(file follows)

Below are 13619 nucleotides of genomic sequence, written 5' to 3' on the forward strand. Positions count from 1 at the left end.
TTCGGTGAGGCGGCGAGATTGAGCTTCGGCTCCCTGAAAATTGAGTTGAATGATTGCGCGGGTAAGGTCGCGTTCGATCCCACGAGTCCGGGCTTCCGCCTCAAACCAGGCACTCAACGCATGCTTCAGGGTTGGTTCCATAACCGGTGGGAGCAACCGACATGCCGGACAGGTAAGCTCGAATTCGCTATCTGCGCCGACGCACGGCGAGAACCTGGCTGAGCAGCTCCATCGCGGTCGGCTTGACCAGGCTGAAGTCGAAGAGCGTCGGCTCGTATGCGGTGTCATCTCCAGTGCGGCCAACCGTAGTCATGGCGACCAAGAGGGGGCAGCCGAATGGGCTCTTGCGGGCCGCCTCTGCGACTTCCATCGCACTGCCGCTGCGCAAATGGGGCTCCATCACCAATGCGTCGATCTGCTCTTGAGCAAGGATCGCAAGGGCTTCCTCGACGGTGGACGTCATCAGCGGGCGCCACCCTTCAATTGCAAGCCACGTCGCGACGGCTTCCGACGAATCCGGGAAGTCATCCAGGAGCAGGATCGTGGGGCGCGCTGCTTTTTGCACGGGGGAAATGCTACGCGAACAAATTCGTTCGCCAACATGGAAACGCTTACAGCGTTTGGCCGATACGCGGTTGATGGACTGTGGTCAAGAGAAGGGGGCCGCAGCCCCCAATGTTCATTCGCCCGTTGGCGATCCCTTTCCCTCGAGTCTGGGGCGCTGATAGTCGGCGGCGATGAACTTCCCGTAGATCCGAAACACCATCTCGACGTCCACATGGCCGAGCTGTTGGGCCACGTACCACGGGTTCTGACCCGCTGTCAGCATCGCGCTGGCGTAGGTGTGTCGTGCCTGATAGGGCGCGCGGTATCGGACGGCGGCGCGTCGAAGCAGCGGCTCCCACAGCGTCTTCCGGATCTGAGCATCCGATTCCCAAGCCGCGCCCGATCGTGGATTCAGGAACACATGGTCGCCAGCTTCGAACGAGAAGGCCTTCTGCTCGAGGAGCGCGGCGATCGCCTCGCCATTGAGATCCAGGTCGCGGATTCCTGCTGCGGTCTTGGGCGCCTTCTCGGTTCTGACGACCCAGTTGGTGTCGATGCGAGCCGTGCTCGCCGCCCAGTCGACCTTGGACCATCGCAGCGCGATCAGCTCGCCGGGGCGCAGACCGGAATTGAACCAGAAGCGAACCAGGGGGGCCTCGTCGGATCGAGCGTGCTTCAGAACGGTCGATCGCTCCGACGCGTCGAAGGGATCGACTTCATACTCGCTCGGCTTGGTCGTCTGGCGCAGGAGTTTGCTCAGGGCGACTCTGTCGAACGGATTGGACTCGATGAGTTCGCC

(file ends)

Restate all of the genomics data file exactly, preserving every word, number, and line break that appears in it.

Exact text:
Below are 13619 nucleotides of genomic sequence, written 5' to 3' on the forward strand. Positions count from 1 at the left end.
TTCGGTGAGGCGGCGAGATTGAGCTTCGGCTCCCTGAAAATTGAGTTGAATGATTGCGCGGGTAAGGTCGCGTTCGATCCCACGAGTCCGGGCTTCCGCCTCAAACCAGGCACTCAACGCATGCTTCAGGGTTGGTTCCATAACCGGTGGGAGCAACCGACATGCCGGACAGGTAAGCTCGAATTCGCTATCTGCGCCGACGCACGGCGAGAACCTGGCTGAGCAGCTCCATCGCGGTCGGCTTGACCAGGCTGAAGTCGAAGAGCGTCGGCTCGTATGCGGTGTCATCTCCAGTGCGGCCAACCGTAGTCATGGCGACCAAGAGGGGGCAGCCGAATGGGCTCTTGCGGGCCGCCTCTGCGACTTCCATCGCACTGCCGCTGCGCAAATGGGGCTCCATCACCAATGCGTCGATCTGCTCTTGAGCAAGGATCGCAAGGGCTTCCTCGACGGTGGACGTCATCAGCGGGCGCCACCCTTCAATTGCAAGCCACGTCGCGACGGCTTCCGACGAATCCGGGAAGTCATCCAGGAGCAGGATCGTGGGGCGCGCTGCTTTTTGCACGGGGGAAATGCTACGCGAACAAATTCGTTCGCCAACATGGAAACGCTTACAGCGTTTGGCCGATACGCGGTTGATGGACTGTGGTCAAGAGAAGGGGGCCGCAGCCCCCAATGTTCATTCGCCCGTTGGCGATCCCTTTCCCTCGAGTCTGGGGCGCTGATAGTCGGCGGCGATGAACTTCCCGTAGATCCGAAACACCATCTCGACGTCCACATGGCCGAGCTGTTGGGCCACGTACCACGGGTTCTGACCCGCTGTCAGCATCGCGCTGGCGTAGGTGTGTCGTGCCTGATAGGGCGCGCGGTATCGGACGGCGGCGCGTCGAAGCAGCGGCTCCCACAGCGTCTTCCGGATCTGAGCATCCGATTCCCAAGCCGCGCCCGATCGTGGATTCAGGAACACATGGTCGCCAGCTTCGAACGAGAAGGCCTTCTGCTCGAGGAGCGCGGCGATCGCCTCGCCATTGAGATCCAGGTCGCGGATTCCTGCTGCGGTCTTGGGCGCCTTCTCGGTTCTGACGACCCAGTTGGTGTCGATGCGAGCCGTGCTCGCCGCCCAGTCGACCTTGGACCATCGCAGCGCGATCAGCTCGCCGGGGCGCAGACCGGAATTGAACCAGAAGCGAACCAGGGGGGCCTCGTCGGATCGAGCGTGCTTCAGAACGGTCGATCGCTCCGACGCGTCGAAGGGATCGACTTCATACTCGCTCGGCTTGGTCGTCTGGCGCAGGAGTTTGCTCAGGGCGACTCTGTCGAACGGATTGGACTCGATGAGTTCGCC